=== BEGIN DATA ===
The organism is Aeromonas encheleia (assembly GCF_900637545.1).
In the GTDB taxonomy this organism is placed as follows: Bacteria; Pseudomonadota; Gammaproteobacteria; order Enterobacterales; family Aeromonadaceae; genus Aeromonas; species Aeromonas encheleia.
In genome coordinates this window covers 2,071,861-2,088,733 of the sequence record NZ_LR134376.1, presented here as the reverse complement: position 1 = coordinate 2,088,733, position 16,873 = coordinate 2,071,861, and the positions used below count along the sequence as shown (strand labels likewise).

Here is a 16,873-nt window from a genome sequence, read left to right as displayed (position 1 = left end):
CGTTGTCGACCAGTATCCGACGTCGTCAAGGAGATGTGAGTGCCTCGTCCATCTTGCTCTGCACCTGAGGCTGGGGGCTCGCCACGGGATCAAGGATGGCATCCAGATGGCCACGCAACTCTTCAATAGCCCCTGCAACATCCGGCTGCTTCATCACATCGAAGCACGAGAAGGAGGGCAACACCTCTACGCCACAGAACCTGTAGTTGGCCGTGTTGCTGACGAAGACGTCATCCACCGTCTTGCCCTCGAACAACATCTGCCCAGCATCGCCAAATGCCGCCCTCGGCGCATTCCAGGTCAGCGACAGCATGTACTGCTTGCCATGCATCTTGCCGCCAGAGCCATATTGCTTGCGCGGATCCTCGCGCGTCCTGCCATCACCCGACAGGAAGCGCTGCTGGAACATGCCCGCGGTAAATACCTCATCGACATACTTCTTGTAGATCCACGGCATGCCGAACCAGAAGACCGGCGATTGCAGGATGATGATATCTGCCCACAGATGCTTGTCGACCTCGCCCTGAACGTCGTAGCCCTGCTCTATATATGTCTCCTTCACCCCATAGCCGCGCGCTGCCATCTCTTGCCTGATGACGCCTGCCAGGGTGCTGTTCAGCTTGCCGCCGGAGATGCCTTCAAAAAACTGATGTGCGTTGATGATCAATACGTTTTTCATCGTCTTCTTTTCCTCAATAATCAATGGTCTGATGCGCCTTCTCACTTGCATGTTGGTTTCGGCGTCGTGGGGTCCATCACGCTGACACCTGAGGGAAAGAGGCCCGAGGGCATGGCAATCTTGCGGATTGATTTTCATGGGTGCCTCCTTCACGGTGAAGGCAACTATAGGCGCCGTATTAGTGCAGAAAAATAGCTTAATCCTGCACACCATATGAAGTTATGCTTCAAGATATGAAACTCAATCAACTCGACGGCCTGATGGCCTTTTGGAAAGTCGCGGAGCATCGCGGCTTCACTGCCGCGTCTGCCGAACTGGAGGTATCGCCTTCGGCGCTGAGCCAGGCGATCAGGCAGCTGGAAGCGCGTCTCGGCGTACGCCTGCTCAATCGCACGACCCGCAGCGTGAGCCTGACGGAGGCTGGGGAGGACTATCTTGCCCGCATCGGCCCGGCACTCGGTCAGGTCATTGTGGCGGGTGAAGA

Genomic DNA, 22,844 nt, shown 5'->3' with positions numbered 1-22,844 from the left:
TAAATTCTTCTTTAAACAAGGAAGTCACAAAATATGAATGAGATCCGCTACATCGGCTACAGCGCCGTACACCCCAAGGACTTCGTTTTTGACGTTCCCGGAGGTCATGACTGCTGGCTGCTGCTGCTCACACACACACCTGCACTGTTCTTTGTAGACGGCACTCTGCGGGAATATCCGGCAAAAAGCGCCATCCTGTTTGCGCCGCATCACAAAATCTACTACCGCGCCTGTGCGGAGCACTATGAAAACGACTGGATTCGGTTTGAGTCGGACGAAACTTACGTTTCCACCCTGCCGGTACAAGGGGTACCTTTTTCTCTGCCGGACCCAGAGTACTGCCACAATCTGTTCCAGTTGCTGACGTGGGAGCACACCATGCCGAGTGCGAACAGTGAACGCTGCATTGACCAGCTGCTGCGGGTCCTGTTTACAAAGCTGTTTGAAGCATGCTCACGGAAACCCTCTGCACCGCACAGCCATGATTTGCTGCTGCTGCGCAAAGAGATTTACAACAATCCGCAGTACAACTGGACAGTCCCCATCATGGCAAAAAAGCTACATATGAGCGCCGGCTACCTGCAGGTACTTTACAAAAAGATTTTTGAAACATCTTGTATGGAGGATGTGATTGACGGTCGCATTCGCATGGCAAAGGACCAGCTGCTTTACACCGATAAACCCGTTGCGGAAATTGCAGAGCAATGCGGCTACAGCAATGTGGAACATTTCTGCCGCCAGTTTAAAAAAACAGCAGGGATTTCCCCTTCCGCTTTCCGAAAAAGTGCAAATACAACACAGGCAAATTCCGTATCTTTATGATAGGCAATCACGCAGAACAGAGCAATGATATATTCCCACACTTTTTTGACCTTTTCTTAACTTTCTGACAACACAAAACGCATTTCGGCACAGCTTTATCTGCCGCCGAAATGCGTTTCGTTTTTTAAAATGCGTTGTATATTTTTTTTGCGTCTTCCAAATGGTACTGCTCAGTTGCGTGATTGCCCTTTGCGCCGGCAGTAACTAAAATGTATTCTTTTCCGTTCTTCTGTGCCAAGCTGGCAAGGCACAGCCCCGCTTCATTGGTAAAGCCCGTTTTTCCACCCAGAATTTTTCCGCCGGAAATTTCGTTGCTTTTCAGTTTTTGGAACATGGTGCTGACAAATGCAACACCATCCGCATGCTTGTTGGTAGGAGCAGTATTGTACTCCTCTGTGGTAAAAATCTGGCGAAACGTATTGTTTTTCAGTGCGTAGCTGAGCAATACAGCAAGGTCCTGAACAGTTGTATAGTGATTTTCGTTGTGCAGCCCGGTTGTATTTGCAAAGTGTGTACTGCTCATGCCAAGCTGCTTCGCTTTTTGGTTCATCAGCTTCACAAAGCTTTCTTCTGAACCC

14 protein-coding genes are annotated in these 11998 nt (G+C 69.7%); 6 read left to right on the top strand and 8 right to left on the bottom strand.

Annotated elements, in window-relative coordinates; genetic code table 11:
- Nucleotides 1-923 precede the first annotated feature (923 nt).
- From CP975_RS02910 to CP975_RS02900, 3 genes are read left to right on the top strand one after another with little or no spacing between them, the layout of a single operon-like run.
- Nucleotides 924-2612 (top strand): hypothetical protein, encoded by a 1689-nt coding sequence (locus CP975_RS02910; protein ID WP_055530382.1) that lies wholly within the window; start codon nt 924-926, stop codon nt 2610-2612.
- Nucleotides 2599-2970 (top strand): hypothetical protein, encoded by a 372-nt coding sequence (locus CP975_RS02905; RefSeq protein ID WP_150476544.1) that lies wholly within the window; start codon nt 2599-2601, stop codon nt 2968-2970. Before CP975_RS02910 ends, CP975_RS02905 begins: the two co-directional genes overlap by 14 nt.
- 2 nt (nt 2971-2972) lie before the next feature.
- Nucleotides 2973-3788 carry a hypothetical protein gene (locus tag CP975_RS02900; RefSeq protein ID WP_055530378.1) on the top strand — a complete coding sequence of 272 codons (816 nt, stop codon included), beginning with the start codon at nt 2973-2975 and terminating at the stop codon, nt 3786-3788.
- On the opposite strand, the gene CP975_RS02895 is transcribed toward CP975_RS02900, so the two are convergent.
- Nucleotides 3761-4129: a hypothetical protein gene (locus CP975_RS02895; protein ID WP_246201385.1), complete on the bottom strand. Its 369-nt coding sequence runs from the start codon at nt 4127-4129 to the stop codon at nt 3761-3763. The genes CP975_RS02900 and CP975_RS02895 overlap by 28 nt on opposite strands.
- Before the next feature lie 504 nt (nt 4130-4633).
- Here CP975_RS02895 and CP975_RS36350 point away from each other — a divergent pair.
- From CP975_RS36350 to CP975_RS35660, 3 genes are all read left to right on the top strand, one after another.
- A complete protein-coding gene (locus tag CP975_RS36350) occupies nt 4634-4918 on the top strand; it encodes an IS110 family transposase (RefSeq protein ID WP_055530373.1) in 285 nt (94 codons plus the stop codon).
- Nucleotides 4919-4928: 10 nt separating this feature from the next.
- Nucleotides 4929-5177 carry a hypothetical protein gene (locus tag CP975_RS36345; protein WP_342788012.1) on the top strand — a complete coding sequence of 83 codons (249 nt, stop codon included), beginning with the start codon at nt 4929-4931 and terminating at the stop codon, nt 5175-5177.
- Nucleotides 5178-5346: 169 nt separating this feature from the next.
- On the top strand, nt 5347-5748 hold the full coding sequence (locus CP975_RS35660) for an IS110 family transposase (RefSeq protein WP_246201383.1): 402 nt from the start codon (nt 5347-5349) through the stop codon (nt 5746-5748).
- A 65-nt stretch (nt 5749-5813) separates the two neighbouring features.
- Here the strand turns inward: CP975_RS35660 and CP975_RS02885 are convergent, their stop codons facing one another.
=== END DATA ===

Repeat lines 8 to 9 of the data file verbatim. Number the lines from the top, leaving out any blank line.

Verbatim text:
14 protein-coding genes are annotated in these 11998 nt (G+C 69.7%); 6 read left to right on the top strand and 8 right to left on the bottom strand.

Annotated elements, in window-relative coordinates; genetic code table 11: